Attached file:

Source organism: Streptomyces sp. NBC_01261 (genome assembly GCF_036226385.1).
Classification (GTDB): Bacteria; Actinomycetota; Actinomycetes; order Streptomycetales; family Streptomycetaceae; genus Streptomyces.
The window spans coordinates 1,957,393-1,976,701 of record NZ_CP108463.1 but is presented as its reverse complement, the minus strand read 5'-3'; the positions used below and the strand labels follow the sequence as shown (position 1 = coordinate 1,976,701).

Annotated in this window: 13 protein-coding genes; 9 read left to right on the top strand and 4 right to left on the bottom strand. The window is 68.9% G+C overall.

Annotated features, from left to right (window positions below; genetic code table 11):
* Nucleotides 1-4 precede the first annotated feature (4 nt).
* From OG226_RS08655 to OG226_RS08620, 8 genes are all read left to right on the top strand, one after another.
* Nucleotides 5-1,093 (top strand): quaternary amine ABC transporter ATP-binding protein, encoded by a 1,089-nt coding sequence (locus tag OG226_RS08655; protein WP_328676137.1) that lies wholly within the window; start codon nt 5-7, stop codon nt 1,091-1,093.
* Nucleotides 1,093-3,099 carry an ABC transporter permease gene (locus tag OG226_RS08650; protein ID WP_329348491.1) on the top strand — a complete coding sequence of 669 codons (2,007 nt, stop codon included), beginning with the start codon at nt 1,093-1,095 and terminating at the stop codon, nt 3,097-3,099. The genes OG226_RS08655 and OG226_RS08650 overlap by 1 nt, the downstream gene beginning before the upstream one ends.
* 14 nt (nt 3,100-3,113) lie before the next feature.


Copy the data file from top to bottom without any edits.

Source organism: Streptomyces sp. NBC_01261 (genome assembly GCF_036226385.1).
Classification (GTDB): Bacteria; Actinomycetota; Actinomycetes; order Streptomycetales; family Streptomycetaceae; genus Streptomyces.
The window spans coordinates 1,957,393-1,976,701 of record NZ_CP108463.1 but is presented as its reverse complement, the minus strand read 5'-3'; the positions used below and the strand labels follow the sequence as shown (position 1 = coordinate 1,976,701).

Annotated in this window: 13 protein-coding genes; 9 read left to right on the top strand and 4 right to left on the bottom strand. The window is 68.9% G+C overall.

Annotated features, from left to right (window positions below; genetic code table 11):
* Nucleotides 1-4 precede the first annotated feature (4 nt).
* From OG226_RS08655 to OG226_RS08620, 8 genes are all read left to right on the top strand, one after another.
* Nucleotides 5-1,093 (top strand): quaternary amine ABC transporter ATP-binding protein, encoded by a 1,089-nt coding sequence (locus tag OG226_RS08655; protein WP_328676137.1) that lies wholly within the window; start codon nt 5-7, stop codon nt 1,091-1,093.
* Nucleotides 1,093-3,099 carry an ABC transporter permease gene (locus tag OG226_RS08650; protein ID WP_329348491.1) on the top strand — a complete coding sequence of 669 codons (2,007 nt, stop codon included), beginning with the start codon at nt 1,093-1,095 and terminating at the stop codon, nt 3,097-3,099. The genes OG226_RS08655 and OG226_RS08650 overlap by 1 nt, the downstream gene beginning before the upstream one ends.
* 14 nt (nt 3,100-3,113) lie before the next feature.